Finally, I read Return of the Trickster, the third book in Eden Robinson’s Trickster trilogy. It was fabulous. Love! Jared’s not your typical hero. He’s been repeatedly traumatized by his aunt (the trickster Weegit’s sister), who’s turned into an ogress because of her ambition and lust for power. He’s wounded and weak and not smart in the ways the people around him need him to be. But he’s unfailingly kind. He’s not going to be the same kind of trickster as his father was, that’s for sure. You have to read this one. That’s all I’m going to say about it.

And that brings me to the end of this very long post recounting a month in this writer’s life.

Until tomorrow, be well and stay safe, be kind, and stay strong. The world needs your stories!

The next chapter: February 2021 update

Sweet Lord! Why can’t time stand still for a moment? Here we are in March, just days away from the anniversary of the pandemic declaration, weeks away from the onset of my working from home, and … the vernal equinox.

All lives cannot matter until Black and Indigenous lives matter. Just want to keep that front and centre.

Pandemic life

Epidemiologists have been warning for weeks now that the variants could open up a third wave. Today, after less than a week of daily case counts in Ontario below 1,000, we’re back up to 1,299. It’s a far cry from the 3,000 to 4,000 cases per day we were seeing back in January, but it’s still concerning.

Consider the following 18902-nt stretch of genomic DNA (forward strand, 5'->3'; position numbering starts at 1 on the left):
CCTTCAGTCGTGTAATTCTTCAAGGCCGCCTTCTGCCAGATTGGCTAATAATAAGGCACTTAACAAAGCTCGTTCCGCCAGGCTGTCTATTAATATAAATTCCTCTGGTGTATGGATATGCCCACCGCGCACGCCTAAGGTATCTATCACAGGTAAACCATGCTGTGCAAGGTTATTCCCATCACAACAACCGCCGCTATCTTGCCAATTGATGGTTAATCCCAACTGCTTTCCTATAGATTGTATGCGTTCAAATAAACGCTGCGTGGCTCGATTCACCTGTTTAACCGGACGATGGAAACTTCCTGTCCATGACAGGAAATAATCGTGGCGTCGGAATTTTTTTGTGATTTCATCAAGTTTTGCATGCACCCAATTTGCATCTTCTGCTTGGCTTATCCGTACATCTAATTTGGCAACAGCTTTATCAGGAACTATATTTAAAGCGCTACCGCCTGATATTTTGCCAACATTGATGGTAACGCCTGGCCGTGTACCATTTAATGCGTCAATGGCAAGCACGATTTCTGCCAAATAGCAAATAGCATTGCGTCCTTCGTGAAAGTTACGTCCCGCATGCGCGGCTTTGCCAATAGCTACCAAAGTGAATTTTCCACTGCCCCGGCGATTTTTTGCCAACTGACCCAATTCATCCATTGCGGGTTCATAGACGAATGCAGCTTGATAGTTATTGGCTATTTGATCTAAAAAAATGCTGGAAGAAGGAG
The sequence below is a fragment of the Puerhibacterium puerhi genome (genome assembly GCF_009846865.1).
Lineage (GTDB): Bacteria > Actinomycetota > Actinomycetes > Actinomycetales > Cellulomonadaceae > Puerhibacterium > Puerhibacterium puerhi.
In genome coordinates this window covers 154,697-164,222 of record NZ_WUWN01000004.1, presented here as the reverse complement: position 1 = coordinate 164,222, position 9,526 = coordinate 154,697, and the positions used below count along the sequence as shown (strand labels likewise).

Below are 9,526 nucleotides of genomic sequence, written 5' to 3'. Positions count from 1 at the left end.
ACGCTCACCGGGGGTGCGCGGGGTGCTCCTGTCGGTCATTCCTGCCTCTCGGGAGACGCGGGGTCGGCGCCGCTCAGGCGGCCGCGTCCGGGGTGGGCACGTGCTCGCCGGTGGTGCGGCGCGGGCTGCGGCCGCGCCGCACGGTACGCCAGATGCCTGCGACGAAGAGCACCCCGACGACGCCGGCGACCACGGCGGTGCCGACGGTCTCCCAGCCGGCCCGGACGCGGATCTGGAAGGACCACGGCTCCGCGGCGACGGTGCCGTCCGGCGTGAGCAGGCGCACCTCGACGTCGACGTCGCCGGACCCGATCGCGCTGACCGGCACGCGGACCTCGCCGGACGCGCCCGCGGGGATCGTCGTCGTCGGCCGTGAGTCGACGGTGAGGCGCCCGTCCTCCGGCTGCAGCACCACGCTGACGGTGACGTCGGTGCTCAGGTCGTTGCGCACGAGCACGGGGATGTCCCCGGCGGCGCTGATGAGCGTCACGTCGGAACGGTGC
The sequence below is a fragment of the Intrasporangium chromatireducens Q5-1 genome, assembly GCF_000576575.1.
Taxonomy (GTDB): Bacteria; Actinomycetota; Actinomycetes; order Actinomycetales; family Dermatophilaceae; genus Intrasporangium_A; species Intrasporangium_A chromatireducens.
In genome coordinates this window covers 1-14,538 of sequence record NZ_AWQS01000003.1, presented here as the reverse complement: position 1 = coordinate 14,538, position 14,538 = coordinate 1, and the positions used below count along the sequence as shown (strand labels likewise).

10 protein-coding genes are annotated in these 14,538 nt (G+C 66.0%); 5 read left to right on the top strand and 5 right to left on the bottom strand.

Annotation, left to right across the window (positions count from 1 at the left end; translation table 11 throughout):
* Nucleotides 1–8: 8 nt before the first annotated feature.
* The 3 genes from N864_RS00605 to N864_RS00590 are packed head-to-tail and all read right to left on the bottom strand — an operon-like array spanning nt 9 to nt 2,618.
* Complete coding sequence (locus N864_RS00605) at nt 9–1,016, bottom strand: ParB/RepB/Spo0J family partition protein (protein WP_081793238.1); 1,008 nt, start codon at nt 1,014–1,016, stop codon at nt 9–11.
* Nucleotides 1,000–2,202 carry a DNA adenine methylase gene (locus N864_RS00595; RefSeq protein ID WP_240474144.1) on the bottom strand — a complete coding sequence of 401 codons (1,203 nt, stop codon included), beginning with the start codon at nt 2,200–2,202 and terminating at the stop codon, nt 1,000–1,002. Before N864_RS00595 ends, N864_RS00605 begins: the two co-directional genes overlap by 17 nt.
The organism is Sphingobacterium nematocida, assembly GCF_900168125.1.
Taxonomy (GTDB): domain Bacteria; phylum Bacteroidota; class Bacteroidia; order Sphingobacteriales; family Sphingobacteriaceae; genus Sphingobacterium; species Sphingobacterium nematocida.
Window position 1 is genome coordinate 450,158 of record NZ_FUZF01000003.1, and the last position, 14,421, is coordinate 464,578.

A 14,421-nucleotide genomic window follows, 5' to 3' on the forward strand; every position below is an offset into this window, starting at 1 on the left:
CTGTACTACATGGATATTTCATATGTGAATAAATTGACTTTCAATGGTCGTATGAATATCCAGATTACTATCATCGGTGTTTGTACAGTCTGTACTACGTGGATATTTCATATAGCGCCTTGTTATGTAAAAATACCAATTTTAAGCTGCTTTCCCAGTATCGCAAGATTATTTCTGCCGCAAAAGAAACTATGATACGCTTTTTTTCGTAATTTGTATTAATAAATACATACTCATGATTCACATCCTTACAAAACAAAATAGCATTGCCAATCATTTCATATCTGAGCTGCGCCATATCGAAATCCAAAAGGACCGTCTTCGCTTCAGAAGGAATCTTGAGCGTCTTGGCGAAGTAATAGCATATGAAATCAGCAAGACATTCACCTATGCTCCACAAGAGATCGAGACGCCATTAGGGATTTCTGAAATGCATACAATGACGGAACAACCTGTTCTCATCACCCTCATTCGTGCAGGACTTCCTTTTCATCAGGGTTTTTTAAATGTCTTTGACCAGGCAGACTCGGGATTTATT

Locally, there are 181 cases, which is significant because there have only been 784 cases in Sudbury (total) since March of last year. There are two group homes, one seniors’ residence, and seven schools with outbreaks.

Just because vaccines (four of them now, in Canada) are being distributed and administered, we can’t stop implementing public health measures. A vaccine isn’t a cure. It’s a mitigation. Covid can still be contracted by someone who’s been vaccinated. The chances of extreme outcomes (hospitalization, death) are lessened.

Please continue to wash your hands, wear masks, and maintain physical distance. This isn’t over yet.

The month in writing

I worked mostly on short fiction this month, revising 3,683 words of a single story. My goal had been 2,500 words, but the thing kept on growing. It still is. I’m having trouble with the ending. Beginnings and endings always give me trouble. Actually, everything’s giving me trouble these days. So, I revised 147% of my goal, but it’s not necessarily a good thing.

I blogged 5,359 words of my 3,500-word goal, or 153%.

For a low-goal month, it’s been a good one.

Of the projects I’m not tracking (because they’re mostly long hand ramblings on paper), I continued work on the Ascension series document, made revision notes for two more short stories, and submitted more poetry and a piece of short fiction.

Another of my poems was published in Polar Borealis Magazine.

I had a couple more rejections come in, but at least I’m getting my work out there. It’s a win.

Trying to move on

This month, I had intended to move on to next round revisions on Reality Bomb, and I’ve started, but it’s not going well. Mostly because I’m trying to rework the opening of the novel (see my comment above about beginnings and endings).